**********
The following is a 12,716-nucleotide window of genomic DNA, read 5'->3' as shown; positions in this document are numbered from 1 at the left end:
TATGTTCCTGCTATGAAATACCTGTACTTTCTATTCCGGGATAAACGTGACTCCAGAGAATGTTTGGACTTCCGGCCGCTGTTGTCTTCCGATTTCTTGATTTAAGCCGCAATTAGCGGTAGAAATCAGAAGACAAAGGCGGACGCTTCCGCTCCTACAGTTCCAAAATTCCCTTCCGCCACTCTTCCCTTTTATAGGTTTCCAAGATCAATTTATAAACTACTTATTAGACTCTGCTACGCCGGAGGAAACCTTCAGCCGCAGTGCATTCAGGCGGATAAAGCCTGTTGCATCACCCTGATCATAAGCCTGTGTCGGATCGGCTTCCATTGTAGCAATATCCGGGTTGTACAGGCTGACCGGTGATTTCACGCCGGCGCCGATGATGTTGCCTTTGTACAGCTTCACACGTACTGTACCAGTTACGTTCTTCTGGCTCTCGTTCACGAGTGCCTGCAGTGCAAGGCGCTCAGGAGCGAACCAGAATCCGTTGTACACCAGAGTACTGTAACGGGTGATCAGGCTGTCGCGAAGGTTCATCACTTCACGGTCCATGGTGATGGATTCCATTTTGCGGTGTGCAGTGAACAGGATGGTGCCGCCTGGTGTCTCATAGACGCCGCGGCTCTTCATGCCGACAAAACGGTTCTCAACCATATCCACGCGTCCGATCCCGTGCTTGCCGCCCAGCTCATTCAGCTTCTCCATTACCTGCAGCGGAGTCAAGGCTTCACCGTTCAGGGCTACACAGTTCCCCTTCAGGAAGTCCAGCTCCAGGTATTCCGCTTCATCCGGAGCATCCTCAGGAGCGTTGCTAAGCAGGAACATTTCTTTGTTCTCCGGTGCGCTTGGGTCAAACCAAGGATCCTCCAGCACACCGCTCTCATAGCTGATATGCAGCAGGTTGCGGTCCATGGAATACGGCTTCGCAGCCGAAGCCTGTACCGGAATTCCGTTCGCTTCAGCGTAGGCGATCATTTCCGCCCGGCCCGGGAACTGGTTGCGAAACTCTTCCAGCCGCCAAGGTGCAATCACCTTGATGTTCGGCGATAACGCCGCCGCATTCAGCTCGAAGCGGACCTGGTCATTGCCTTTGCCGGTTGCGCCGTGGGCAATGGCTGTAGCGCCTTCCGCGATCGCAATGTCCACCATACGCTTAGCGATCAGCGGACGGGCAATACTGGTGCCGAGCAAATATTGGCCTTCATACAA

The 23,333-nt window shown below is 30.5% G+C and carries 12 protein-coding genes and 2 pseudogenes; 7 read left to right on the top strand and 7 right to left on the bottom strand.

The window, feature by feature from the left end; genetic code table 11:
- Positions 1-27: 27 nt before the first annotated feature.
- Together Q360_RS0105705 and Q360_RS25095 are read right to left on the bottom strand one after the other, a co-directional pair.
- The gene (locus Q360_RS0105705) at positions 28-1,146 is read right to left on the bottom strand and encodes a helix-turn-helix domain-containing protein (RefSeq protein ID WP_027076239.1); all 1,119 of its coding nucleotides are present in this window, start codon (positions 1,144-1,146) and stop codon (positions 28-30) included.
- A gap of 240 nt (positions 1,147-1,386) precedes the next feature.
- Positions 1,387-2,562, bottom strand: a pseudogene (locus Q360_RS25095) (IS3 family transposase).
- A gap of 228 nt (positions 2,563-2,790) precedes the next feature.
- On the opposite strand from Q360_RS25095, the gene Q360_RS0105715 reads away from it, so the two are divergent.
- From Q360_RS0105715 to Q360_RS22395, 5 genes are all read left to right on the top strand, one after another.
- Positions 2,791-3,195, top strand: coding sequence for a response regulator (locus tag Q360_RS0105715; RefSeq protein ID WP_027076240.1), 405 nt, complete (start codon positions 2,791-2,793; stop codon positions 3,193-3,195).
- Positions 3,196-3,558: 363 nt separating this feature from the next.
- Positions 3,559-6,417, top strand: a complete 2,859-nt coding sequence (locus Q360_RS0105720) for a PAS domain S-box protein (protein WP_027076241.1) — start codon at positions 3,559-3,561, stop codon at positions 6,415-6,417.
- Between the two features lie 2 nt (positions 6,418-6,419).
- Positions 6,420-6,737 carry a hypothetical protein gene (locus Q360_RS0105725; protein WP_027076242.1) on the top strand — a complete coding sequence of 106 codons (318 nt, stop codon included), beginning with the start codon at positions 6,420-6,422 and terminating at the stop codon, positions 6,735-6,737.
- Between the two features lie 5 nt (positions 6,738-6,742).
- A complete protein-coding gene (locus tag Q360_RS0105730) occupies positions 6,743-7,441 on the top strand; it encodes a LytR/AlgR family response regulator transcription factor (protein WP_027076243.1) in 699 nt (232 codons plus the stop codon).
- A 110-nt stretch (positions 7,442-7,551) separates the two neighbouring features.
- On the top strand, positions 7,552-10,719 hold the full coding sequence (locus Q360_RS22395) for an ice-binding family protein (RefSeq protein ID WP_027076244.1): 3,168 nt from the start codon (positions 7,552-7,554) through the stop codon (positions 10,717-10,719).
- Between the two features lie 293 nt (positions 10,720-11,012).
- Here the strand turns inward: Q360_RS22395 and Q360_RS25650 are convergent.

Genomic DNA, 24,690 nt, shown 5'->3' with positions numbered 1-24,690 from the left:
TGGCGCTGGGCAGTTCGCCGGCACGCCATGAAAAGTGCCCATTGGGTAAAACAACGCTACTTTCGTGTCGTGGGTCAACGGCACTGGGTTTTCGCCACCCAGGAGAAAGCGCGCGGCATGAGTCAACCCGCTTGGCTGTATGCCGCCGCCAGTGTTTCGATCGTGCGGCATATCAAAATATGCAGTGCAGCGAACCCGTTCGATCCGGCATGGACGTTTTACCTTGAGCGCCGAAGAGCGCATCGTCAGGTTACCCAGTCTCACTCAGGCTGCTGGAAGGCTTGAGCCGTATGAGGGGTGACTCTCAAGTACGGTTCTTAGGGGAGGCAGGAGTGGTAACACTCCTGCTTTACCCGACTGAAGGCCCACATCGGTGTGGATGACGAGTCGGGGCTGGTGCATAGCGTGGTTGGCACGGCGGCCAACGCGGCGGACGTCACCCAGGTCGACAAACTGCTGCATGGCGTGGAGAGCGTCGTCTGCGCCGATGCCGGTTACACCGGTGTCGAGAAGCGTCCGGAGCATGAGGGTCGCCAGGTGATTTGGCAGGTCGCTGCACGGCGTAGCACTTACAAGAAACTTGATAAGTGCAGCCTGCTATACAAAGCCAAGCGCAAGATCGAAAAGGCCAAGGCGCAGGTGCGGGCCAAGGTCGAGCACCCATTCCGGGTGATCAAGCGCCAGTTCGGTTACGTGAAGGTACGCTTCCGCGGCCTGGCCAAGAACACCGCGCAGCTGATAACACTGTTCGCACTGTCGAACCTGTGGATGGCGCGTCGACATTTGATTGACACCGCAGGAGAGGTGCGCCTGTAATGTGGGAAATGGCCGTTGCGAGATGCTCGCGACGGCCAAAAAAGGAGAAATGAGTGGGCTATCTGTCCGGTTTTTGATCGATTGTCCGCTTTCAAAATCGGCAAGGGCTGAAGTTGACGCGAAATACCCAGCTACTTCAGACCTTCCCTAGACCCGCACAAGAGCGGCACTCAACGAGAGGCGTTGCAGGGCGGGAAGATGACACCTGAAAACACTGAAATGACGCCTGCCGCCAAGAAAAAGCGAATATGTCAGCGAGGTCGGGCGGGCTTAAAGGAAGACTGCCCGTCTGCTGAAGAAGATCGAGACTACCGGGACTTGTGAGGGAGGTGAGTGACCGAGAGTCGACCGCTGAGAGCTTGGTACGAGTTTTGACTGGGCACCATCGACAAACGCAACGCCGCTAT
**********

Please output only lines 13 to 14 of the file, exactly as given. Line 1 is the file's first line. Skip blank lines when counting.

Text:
- Positions 2,791-3,195, top strand: coding sequence for a response regulator (locus tag Q360_RS0105715; RefSeq protein ID WP_027076240.1), 405 nt, complete (start codon positions 2,791-2,793; stop codon positions 3,193-3,195).
- Positions 3,196-3,558: 363 nt separating this feature from the next.